Table 3 Association between prolactin level (ng/mL) and categorical variables of clinical characteristics
Notes: aMann–Whitney U-test; bKruskal–Wallis test.
Abbreviation: IQR, interquartile range.

Figure 1 Association of prolactin levels and risperidone dose by group.
Note: *P=0.002 (Kruskal–Wallis test).

This finding confirmed that prolactin levels were positively and significantly associated with risperidone dose (rs=0.309, P<0.001), as shown in Figure 2. However, no statistical correlations were found between prolactin concentrations and age, weight, height, BMI, or duration of treatment in total patients (Table 4).

Figure 2 Association between serum prolactin levels and risperidone in 147 patients with autism spectrum disorder.
Note: *Spearman’s correlation test.

Table 4 Association between prolactin level and the continuous variables of clinical characteristics
Note: aSpearman’s correlation test.


To the best of our knowledge, this is the first study in a Thai and Asian population examining the frequency of hyperprolactinemia in children with ASD treated with risperidone. The high prevalence of hyperprolactinemia (44.90% of total patients) was found in this sample, which is broadly consistent with the frequency of risperidone-induced hyperprolactinemia found in pediatric populations studied by other investigators: 34 of 50 (68%) by Stevens et al11 53 of 107 (50%) by Calarge et al16 and 23 of 49 (47%) by Roke et al.17 Several reports have indicated that risperidone produced significantly greater increases of prolactin concentrations, as well as a higher frequency of hyperprolactinemia, than other antipsychotic drugs.11,18,19 Our results support the conclusions of previous hyperprolactinemia studies in children and adults that risperidone has a tendency to produce prolactin elevations.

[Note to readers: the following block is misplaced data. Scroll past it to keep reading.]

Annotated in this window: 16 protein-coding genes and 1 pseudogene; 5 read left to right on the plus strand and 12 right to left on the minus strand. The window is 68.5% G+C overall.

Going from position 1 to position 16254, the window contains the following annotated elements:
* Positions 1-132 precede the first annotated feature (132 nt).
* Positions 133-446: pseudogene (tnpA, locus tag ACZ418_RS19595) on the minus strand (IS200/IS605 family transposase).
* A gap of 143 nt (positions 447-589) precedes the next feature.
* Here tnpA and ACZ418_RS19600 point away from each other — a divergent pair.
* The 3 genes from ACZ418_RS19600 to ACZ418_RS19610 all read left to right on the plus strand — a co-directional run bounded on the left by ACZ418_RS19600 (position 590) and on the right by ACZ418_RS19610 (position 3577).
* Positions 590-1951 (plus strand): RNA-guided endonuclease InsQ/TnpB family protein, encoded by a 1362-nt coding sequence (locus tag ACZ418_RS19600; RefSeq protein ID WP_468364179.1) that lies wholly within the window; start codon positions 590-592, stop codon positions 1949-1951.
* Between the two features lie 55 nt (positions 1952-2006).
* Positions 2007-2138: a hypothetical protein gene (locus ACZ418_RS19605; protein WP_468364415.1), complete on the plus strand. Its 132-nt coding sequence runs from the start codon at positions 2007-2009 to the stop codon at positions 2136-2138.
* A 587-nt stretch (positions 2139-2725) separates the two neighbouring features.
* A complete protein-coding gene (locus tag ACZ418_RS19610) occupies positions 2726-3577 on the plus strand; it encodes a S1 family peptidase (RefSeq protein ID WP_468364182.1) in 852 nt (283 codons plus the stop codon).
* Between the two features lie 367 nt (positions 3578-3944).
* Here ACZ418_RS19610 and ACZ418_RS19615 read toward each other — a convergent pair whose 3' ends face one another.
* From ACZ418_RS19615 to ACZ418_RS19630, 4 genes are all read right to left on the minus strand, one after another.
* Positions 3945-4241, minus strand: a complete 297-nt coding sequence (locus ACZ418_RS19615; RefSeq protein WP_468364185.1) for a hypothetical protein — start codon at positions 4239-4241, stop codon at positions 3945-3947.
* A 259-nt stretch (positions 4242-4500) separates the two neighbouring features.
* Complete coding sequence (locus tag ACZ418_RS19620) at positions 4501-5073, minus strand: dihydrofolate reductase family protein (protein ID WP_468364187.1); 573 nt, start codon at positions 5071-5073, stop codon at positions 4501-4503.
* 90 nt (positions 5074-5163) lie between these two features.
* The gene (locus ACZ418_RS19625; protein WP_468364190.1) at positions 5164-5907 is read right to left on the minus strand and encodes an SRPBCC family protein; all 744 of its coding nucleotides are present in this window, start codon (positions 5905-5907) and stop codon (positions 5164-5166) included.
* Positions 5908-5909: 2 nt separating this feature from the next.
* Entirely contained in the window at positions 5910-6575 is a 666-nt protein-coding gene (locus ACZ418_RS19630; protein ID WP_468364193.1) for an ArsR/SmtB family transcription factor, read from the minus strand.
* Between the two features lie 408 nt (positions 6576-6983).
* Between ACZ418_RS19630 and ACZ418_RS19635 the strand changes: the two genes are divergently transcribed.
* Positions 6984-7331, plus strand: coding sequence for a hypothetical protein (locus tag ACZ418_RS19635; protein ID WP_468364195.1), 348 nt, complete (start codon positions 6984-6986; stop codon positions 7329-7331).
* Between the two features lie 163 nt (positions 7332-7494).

The dose effect of risperidone on serum prolactin concentration was evident in this study. Risperidone produced dose-related elevation of serum prolactin concentrations in children and adolescents with ASD (in terms of risperidone-dose group and mg/day; Figures 1 and 2). This study is consistent with some of the literature on both pediatric and adult patients showing that risperidone exhibits a dose-dependent effect on prolactin levels.20,21 Another study in psychiatric children and adolescents discovered that patients taking a risperidone dose increased by 1 mg/day may have raised mean prolactin levels by 3.6 ng/mL (analyzed data using a random-intercept linear model).7 Our findings indicate that this is an issue that clinicians need to consider in prolactin levels with patients on risperidone.

Reasons for correlations between prolactin concentrations and duration of treatment were not found, which may be explained by a difference in the duration of medication. Prolactin response tends to be more pronounced in the acute phase than in the chronic phase12 and the decreased tendency of some atypical agents compared to conventional agents. In our study of duration, treatment was followed up for a number of years (from 1 to 152 months), which failed to show a significant association between prolactin level and the length of drug treatment for risperidone. A similar study also indicated that a long interval of risperidone treatment did not indicate any statistically significant correlation between duration of treatment and prolactin level.11,22